Mad hair and no lipstick
At the Churches of Christ women's day in October I was MC for the day... and event organizer (hence the "go-to" person)... and led a closing devotion. I ran around madly all day... then stopped off for a toilet break after a round of thank yous and goodbyes.
A terrible sight greeted me in the ladies' mirror. My hair had gone horribly mad, my lipstick was all gone, my mascara had flaked off (I had heard that most mascaras are based on industrial glues, and had opted for a chemical-free softer alternative. Only to discover why most mascaras use industrial adhesives). I had recently turned up to a pastoral care class minus lipstick, and was treated to a concerned enquiry about whether I was feeling ill... yes, the mirror confirmed I can look washed out without a bit of cosmetic assistance.
Fancy "MC-ing" and "mini-preaching" while looking so ghastly!!!! I did smile wryly at myself however... I'm clearly a failure as a stereotypical feminist if I'm troubled by such superficialities.
However, I have to confess I am genuinely interested in the impact of these "superficialities". Some women in ministry seem to almost be excessively masculine... it's almost as if to be taken seriously in a man's world they feel the need to adopt ultra-short haircuts and masculine attire. Others seem to be a bit... well... daggy. (Note to U.S. friends... that's an Australian colloquialism meaning nerdy, ignoring current fashion and even that which is vaguely flattering). At the other extreme is the "Darlene Zschech" clone... there seem to be some churches where a worship leader / speaker needs to be beautifully made up, blow-waved and fashionably dressed... ordinary-looking women need to be carefully kept away from the spotlight.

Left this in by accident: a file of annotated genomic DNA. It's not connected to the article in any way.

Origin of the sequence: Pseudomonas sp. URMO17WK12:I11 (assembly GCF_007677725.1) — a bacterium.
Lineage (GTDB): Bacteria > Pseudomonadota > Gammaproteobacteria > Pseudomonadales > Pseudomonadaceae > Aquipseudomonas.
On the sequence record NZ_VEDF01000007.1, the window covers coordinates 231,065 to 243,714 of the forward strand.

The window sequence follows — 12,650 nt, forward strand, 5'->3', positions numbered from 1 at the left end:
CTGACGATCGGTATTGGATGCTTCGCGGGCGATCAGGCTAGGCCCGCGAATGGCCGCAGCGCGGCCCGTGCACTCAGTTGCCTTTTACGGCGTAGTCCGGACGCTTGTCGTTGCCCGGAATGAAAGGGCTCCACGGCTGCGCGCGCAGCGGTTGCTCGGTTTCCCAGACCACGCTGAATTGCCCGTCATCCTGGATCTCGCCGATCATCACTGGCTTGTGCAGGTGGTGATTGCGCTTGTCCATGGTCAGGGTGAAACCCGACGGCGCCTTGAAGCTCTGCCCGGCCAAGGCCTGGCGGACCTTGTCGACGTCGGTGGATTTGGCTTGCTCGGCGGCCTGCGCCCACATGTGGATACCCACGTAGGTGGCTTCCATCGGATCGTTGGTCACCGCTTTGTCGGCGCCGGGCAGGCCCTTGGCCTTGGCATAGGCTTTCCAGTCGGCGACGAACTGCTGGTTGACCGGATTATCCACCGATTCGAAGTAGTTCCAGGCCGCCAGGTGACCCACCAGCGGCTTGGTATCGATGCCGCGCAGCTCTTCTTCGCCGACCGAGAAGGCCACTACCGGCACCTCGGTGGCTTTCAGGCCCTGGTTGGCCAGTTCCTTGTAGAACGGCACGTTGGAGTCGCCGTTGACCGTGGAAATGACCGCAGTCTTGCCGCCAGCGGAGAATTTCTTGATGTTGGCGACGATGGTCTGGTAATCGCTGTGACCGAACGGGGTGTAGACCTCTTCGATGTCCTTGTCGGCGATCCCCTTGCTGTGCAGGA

Personally, I think professional people ought to dress professionally... neither femme fatale, nor dag, nor pseudo-man. On the other hand... I like the idea of great diversity in personal style being OK.... that the rich variety in the body of Christ is expressed, rather than a narrow range of stereotypes being OK.
In other words, I'm a confused soul rambling in a stream of consciousness.... inviting you to contribute your thoughts on whether looks matter... and whether they should. You might also want to confess to your own personal "bad hair days".